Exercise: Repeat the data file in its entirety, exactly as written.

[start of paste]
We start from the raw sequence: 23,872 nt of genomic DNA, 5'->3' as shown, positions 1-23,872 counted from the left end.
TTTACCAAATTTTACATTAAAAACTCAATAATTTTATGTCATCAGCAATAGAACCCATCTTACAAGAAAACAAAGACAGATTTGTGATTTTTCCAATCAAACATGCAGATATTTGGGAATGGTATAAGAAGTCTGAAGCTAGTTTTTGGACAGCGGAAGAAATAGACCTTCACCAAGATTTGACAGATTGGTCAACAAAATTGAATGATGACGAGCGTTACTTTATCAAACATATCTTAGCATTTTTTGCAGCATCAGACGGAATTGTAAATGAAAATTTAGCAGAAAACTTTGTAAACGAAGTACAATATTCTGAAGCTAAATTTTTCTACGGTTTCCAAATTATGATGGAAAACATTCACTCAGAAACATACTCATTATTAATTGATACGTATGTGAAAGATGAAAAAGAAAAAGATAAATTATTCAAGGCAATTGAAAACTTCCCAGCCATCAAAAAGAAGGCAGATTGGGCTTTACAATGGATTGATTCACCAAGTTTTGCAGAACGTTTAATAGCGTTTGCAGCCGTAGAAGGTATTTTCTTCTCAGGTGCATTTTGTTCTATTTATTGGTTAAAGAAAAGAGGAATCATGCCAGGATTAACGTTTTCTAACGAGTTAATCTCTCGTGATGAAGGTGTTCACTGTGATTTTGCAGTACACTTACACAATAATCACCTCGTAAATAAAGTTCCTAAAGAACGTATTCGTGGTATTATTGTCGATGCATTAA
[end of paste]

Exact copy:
We start from the raw sequence: 23,872 nt of genomic DNA, 5'->3' as shown, positions 1-23,872 counted from the left end.
TTTACCAAATTTTACATTAAAAACTCAATAATTTTATGTCATCAGCAATAGAACCCATCTTACAAGAAAACAAAGACAGATTTGTGATTTTTCCAATCAAACATGCAGATATTTGGGAATGGTATAAGAAGTCTGAAGCTAGTTTTTGGACAGCGGAAGAAATAGACCTTCACCAAGATTTGACAGATTGGTCAACAAAATTGAATGATGACGAGCGTTACTTTATCAAACATATCTTAGCATTTTTTGCAGCATCAGACGGAATTGTAAATGAAAATTTAGCAGAAAACTTTGTAAACGAAGTACAATATTCTGAAGCTAAATTTTTCTACGGTTTCCAAATTATGATGGAAAACATTCACTCAGAAACATACTCATTATTAATTGATACGTATGTGAAAGATGAAAAAGAAAAAGATAAATTATTCAAGGCAATTGAAAACTTCCCAGCCATCAAAAAGAAGGCAGATTGGGCTTTACAATGGATTGATTCACCAAGTTTTGCAGAACGTTTAATAGCGTTTGCAGCCGTAGAAGGTATTTTCTTCTCAGGTGCATTTTGTTCTATTTATTGGTTAAAGAAAAGAGGAATCATGCCAGGATTAACGTTTTCTAACGAGTTAATCTCTCGTGATGAAGGTGTTCACTGTGATTTTGCAGTACACTTACACAATAATCACCTCGTAAATAAAGTTCCTAAAGAACGTATTCGTGGTATTATTGTCGATGCATTAA